Until the pandemic struck, it was widely evident, much to the Democrats’ chagrin, that former President Donald Trump’s tax cuts helped drive the U.S. economy to its most robust point in a half-century.
But now a new analysis shows who benefited most from those reforms.
(Hint: It was not, as Democrats perpetually claim, the wealthy.)
In a report released last week, the Heartland Institute, a pro-capitalism think tank, looked at the first-year effects of the 2017 Tax Cuts and Jobs Act, which cut rates for all income groups as well as the corporate tax rate.
The group looked at IRS data for 2018 – the first full year the law was in effect – compared to the prior year.
The law “reduced average effective income tax rates for filers in every one of the IRS’s income brackets, with the largest benefits going to lower- and middle-income households,” the group found.
For example, the 27.5 million filers who made between $30,000 and $50,000 received an average tax cut of slightly more than 18 percent.
In terms of actual dollars, the tax cuts saved people who made between $30,000 and $40,000 an average of about $317. For those who made between $40,000 and $50,000, the average savings amounted to around $513.
The same was true in brackets immediately above those.
For instance, filers who made between $50,000 and $75,000 got a 17 percent tax cut and paid $864 less. For those between $75,000 and $100,000, the cut came to 15 percent, and the savings came to roughly $1,262.
In comparison, for earners who made between $1.5 million and $2 million, the law reduced the tax rate by about 5 percent. It shaved off about 4 percent for those between $2 million and $5 million, and for those who made more than $5 million, the tax rate dipped by 3.5 percent.
The other side of the coin is what share of the total tax burden was paid by each of these brackets.
Heartland Institute found that the proportion of the overall tax load fell for every bracket up to $200,000 a year, and increased for each group making more than that.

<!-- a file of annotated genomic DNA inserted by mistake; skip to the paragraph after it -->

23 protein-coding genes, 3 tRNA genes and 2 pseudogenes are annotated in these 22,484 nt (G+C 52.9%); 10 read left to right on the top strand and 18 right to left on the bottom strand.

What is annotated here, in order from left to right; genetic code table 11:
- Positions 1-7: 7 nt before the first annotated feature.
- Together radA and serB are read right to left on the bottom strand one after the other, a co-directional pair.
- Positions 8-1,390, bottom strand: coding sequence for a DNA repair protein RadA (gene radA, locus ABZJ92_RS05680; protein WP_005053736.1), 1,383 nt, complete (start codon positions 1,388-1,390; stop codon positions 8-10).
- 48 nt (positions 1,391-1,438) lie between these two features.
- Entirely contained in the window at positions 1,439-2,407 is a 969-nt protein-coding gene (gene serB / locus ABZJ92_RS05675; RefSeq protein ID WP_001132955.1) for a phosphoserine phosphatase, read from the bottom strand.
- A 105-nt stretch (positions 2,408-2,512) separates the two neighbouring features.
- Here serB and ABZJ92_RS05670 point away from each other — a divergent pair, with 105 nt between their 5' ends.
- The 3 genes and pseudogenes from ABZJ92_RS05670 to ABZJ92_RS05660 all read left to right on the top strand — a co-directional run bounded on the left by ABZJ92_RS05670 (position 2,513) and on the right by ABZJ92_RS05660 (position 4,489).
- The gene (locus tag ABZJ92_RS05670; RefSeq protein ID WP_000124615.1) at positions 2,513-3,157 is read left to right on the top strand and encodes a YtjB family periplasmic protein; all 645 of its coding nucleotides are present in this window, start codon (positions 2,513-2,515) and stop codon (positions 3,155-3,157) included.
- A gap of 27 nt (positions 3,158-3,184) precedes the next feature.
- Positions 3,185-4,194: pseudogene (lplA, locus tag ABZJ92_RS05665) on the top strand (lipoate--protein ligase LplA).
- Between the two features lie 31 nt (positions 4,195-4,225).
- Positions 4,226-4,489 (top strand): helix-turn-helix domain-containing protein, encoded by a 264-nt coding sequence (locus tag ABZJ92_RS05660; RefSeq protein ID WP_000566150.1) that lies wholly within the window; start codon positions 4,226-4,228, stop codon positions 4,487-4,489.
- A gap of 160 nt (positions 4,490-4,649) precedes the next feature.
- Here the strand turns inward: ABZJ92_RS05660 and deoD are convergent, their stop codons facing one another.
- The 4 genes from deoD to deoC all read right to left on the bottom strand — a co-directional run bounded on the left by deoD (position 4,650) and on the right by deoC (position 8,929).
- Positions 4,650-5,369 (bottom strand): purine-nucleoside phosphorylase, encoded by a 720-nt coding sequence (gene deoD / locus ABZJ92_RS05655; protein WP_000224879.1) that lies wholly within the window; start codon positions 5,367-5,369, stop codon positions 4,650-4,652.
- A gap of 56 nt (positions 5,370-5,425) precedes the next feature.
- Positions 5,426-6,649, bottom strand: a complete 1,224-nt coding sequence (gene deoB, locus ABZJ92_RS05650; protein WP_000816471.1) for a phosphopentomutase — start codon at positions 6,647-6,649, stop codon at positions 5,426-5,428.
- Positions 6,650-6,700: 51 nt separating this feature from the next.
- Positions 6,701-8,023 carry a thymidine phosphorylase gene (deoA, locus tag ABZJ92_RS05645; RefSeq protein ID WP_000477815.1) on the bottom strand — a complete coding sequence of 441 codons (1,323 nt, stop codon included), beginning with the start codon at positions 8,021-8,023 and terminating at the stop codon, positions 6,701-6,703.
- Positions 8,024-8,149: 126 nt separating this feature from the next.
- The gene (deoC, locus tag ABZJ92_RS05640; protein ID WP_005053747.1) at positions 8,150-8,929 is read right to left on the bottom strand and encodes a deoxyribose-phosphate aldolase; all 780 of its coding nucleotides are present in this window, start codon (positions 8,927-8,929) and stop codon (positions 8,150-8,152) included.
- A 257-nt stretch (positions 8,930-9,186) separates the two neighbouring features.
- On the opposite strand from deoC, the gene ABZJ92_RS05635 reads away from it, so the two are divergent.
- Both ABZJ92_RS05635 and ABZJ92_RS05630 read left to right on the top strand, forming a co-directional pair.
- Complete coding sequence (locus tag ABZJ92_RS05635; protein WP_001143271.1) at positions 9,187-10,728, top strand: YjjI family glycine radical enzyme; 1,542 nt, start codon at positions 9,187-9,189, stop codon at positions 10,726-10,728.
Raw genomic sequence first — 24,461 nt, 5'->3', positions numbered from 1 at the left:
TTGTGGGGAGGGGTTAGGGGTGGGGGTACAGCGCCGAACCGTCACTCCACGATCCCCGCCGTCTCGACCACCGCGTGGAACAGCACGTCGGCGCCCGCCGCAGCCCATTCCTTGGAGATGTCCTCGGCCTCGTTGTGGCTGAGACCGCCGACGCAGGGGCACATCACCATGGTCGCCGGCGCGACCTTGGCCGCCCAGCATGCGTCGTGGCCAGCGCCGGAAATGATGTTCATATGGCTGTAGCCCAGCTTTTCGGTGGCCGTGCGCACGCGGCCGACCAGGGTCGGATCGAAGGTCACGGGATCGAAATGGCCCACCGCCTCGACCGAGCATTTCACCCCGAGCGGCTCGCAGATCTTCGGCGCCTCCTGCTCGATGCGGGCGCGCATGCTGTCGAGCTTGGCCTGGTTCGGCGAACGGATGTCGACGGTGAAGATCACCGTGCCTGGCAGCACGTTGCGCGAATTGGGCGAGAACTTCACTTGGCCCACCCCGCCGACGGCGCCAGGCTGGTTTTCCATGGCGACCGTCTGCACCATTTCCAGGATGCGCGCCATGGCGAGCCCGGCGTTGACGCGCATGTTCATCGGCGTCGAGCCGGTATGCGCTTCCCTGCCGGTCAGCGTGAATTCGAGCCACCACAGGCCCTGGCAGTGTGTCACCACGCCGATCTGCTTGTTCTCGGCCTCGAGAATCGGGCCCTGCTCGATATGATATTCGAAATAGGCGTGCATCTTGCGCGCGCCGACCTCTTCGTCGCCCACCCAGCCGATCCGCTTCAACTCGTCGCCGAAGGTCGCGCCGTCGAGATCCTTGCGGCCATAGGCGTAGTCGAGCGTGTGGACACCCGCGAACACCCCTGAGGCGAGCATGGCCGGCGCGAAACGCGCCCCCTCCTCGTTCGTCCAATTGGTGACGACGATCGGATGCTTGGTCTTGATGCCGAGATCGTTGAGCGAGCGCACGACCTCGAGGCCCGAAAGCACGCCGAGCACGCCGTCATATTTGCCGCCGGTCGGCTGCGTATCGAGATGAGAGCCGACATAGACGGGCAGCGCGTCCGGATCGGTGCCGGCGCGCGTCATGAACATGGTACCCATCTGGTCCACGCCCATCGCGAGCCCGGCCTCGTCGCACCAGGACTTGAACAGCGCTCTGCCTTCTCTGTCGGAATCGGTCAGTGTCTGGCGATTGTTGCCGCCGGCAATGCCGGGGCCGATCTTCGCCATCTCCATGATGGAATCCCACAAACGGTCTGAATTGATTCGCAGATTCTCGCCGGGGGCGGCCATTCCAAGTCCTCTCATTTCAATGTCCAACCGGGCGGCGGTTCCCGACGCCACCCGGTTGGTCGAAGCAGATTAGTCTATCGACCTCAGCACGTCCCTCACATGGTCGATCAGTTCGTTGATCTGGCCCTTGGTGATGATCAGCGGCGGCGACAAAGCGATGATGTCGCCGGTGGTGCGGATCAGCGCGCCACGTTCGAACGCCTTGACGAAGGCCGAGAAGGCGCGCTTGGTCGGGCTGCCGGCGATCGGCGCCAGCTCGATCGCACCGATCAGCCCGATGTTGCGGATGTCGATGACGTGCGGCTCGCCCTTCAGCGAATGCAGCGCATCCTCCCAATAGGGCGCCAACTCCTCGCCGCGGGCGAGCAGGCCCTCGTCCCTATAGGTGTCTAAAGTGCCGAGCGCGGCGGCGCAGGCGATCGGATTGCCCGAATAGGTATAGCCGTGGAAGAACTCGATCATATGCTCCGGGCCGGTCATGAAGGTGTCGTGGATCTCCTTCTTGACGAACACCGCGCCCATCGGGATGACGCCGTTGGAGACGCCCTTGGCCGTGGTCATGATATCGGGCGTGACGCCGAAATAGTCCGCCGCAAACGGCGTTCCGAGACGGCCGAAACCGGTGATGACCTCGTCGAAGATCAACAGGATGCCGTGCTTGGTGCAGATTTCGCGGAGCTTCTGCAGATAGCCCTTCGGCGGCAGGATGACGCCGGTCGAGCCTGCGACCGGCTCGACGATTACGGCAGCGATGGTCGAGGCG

For example, the year before the tax cuts took effect those who earned between $200,000 and $500,000 paid 21.18 percent of all federal income taxes; after the tax cuts, their share increased to 21.30 percent.
For those who made $10 million or more, that ratio went from 10.07 percent to 10.61 percent.
To put that in perspective, in 2018 a family needed a total income of about $422,000 to rank among the 1-percenters.
The Heartland Institute report shows that prior to the tax cuts, those who made more than $500,000 paid a combined total of 38.94 percent of all income taxes. After Trump’s reforms, that grew to 41.5 percent.
In other words, the 1-percenters paid a larger share of overall national income taxes after Trump’s tax cuts than they did before them.
In the report, Justin Haskins, editorial director at The Heartland Institute, noted, “The Tax Cuts and Jobs Act may have made the tax code slightly more progressive. This finding contradicts the countless statements made by Democrats over the past four years criticizing TCJA as legislation that favored wealthier filers.”
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